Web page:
We reviewed and analyzed strongyloidiasis cases reported in China.598 The first documented patient was from Guangxi Province in 1973. Since that time, 330 cases have been reported. We focus on 106 cases for which detailed information, including analysis of clinical symptoms, diagnosis, treatment, and epidemic distribution, is available. We expect that this analysis will highlight the importance of strongyloidiasis in China, enhance clinical diagnostic ability, and arouse public attention to prevention.

Methods

Strongyloides stercoralis was used as key word to search all relevant articles in the China National Knowledge Infrastructure database, the VIP Database for Chinese Technical Periodicals, the Wanfang database, as well as PubMed, ScienceDirect, and Springerlink. Publications related to strongyloidiasis reports in China were reviewed and characterized for parasitology, epidemiology, symptom and signs, diagnosis, treatment, and prevention.

Results and Discussion

Parasitology.

Free-living, infective S. stercoralis filariform larvae can penetrate the skin and initiate the parasitic life cycle, a mode of transmission similar to hookworm.1 The larvae migrate to the digestive system via the circulatory system and invade and colonize the small intestinal (mostly duodenal and jejunal) mucosa, where they develop into adult worms. Adult female worms usually reside under the intestinal mucosa where they shed eggs. Fertilized eggs produce rhabditiform larvae that exit the mucosa into the intestinal cavity from which they are excreted in the feces. The parasitic life cycle likely includes autoinfection, especially in immunosuppressed or immunocompromised hosts. Three routes are possible: direct endo-autoinfection during which rhabditiform larvae hatch and continue to develop in the mucosa and circulate to other organs and tissues via the circulatory system; indirect endo-autoinfection characterized by rhabditiform larvae escaping the mucosa and developing into filariform larvae in the intestinal cavity and invading the circulatory system from the colonic mucosa or lower intestine; and exo-autoinfection whereby filariform larvae excreted from the feces re-infect the host from perianal skin.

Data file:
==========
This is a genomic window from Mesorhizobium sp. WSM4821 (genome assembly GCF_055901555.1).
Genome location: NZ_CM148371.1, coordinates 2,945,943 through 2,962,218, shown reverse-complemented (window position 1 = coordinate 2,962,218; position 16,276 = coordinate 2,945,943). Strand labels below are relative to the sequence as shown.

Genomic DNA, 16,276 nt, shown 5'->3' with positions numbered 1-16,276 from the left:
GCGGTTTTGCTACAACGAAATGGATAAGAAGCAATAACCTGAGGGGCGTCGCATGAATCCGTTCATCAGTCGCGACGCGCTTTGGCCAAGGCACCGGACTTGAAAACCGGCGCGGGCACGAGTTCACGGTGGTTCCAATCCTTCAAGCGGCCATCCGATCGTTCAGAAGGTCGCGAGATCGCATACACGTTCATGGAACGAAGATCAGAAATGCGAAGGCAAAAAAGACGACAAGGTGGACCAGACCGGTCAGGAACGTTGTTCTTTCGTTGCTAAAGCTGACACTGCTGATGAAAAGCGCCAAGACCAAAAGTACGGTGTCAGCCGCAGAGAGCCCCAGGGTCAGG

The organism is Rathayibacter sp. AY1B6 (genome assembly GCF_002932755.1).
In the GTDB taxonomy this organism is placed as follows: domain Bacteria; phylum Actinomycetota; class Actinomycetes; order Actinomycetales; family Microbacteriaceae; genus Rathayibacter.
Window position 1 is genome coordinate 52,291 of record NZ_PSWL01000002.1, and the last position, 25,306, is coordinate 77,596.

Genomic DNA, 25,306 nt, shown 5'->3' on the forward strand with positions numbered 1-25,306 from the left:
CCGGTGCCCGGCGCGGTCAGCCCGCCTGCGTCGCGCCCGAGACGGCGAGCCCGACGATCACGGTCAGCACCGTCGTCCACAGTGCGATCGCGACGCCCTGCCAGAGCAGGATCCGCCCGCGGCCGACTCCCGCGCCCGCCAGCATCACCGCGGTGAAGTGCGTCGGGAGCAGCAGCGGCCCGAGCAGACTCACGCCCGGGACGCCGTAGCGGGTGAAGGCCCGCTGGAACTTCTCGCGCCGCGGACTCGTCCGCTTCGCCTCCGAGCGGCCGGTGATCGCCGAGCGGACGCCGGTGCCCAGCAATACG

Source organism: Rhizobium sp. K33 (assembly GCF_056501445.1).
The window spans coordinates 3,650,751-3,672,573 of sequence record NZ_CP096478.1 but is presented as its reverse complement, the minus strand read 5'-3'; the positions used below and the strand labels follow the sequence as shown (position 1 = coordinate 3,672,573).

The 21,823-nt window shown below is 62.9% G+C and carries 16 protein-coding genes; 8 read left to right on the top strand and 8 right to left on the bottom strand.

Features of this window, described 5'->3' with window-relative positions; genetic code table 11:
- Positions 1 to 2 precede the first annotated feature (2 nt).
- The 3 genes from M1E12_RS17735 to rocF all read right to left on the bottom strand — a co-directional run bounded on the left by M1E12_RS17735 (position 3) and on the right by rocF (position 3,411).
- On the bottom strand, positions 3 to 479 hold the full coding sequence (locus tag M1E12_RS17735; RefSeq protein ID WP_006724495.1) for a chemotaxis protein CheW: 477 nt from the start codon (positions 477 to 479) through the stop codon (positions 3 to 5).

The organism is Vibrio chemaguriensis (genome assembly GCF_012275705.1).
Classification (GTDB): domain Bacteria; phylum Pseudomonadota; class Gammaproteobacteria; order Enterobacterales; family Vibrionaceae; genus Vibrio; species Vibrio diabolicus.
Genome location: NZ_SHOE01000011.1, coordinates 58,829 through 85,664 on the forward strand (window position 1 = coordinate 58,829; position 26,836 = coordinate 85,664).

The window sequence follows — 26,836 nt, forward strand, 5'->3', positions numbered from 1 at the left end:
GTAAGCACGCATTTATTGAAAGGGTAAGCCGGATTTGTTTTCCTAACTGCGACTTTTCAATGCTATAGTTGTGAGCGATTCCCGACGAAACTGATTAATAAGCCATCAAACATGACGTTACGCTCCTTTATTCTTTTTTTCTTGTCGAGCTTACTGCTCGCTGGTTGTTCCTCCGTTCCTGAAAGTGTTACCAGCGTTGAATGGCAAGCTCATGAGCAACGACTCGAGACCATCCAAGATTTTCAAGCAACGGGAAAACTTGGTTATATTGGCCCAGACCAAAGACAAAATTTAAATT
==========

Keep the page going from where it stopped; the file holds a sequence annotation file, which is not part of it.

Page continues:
Epidemiology.

Thirty to 100 million persons worldwide are infected with S. stercoralis, and most cases are in tropical, subtropical, and temperate regions.4 The National Human Parasite Distribution survey has reported strongyloidiasis in 26 Provinces (cities and districts) in China, mainly in the southern regions of this country (Figure 1). Prevalence countrywide averages 0.12%, and some regions have rates as high as 11.0–14.0%.1 The farming areas of Tianyang and Baise Counties (Guangxi Province) had an average infection rate of 3.69%.99 Residents of Qiaozhuang, Boxing County (Shandong Province), had an S. stercoralis infection rate of 1.29% (11 of 854), with no obvious differences in sex and age distribution.100 A survey in Menghai County (Yunnan Province) reported an infection rate of 11.6% (29 of 250).101

Figure 1.
Figure 1.

Cumulative cases and distribution of strongyloidiasis in China, 1973–2011. GD, Guangdong Province; GX, Guangxi Province; TW, Taiwan Province; FJ, Fujian Province; HK, Hong Kong; HN, Hainan Province; ZJ, Zhejiang Province; JS, Jiangsu Province; HB, Hebei Province; AH, Anhui Province; HN1, Hainan Province; YN, Yunnan Province; JX, Jiangxi Province; HB1, Hubei Province; HN2, Henan Province; SC, Sichuan Province; NM, Neimeng Province.

Citation: The American Society of Tropical Medicine and Hygiene 88, 3; 10.4269/ajtmh.12-0596